Just as a matter of interest...most liquid poly/plastic weld products are Dichloromethane (pronounced Di - Cloro - Methane) based or a derivitive of it. Basically if it smells a bit sickly sweet pear-droppy and makes your eyes water and head pound after using it too much you have the right stuff...needless to say...use in a well ventilated area and if you can't, using organic vapor cartridges attached to a half face respirator will help keep your brain cells alive and kicking.
   
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Blood Angel Terminator with Lightning Claws






Troutdale, Oregon

I've got enough brain cells, I usually try to kill as many as I can in one go.

Terrain Blog Reaver Blog Guide to assembling Forge World Warhound titan
"So if I want to paint my house green, even if everyone else thinks it should be red, guess what? I'm going to paint it Jar-Jar." -George Lucas 
   
Made in us
Sybarite Swinging an Agonizer




Ann Arbor, MI

jabbakahut wrote:I've got enough brain cells, I usually try to kill as many as I can in one go.


I was always taught that if you do something, do it right!

-J.

In Vino Veritas. ("In wine there is truth.")

"If a man dedicates his life to good deeds and the welfare of others, he will die unthanked and unremembered. If he exercises his genius bringing misery and death to billions, his name will echo down through the millennia for a hundred lifetimes. Infamy is always more preferable to ignominy." -Fabius Bile



 
   
Made in us
Moustache-twirling Princeps





About to eat your Avatar...

I know this topic has been inactive for a bit, but I have a bit of input.

My friend does this with most of his big mold lines. It appears to work really well, even on areas like hands. Apply the stuff as lightly as possible to get the most control. I personally use files because I can actually finish a box faster than my friend can. My building and painting methods are pretty production line, so I like to avoid any mishaps beyond my own mistakes. If you are good with files there is really no need to do this (it smells pretty bad as well).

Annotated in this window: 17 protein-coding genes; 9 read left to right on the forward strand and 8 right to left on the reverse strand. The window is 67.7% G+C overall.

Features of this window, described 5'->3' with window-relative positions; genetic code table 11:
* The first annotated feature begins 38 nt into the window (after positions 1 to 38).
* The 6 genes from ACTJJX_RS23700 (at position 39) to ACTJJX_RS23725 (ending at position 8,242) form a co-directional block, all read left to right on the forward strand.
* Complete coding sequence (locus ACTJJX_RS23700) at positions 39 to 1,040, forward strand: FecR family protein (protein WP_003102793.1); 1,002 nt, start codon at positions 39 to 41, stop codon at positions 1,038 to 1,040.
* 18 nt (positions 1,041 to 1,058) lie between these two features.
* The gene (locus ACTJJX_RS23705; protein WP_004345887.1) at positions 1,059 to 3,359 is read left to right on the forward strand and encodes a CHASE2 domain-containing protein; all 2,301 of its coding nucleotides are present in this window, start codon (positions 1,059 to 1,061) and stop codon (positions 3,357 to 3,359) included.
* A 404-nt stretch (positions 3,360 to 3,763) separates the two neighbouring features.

"Note"
Clean your files with some paint thinner and a small brush (goggles are advisable for this). Pewter tends to wreck files over a period of a month or two of heavy use; there is no way I know of to avoid this.


 
   
Made in gb
Bounding Assault Marine






Wrexasaur wrote:
"Note"
Clean your files with some paint thinner and a small brush (goggles are advisable for this). Pewter tends to wreck files over a period of a month or two of heavy use; there is no way I know of to avoid this.

Use a fine wire brush (like the kind used for cleaning spark plugs)...this will clean your files up just fine!
   
Made in is
Thunderhawk Pilot Dropping From Orbit




Iceland

i like the toutorial , saves me from a lot of SMOOOOOOOOOOOOOOOOOOSH in my vaccum cleaner

One question though :

I already used up all my spare braincells trying too use purified acetone for stripping my models in an non air condition place , does this one use up the ones i need ?

   
Made in us
Regular Dakkanaut




I've used this process for years it works very well. I stiff brush works best as does brushing perpendicular to the mold line.

In my opinion this method works best for heavily textured areas that have mold lines. Stuff like tubes, fur, wrinkled skin, and rib cages.

Use only Tenax 7R or Ambroid ProWeld as they are the thinnest plastic glues on the market. What makes this work so well is how quickly both these glues evaporate. This lets you precisely control the exact amount of mold line removed.

I use this method in combination with files, and Xacto knives. You can also smooth out a roughly filed area with a thin coat, and easily fill gaps in plastic models with a few passes.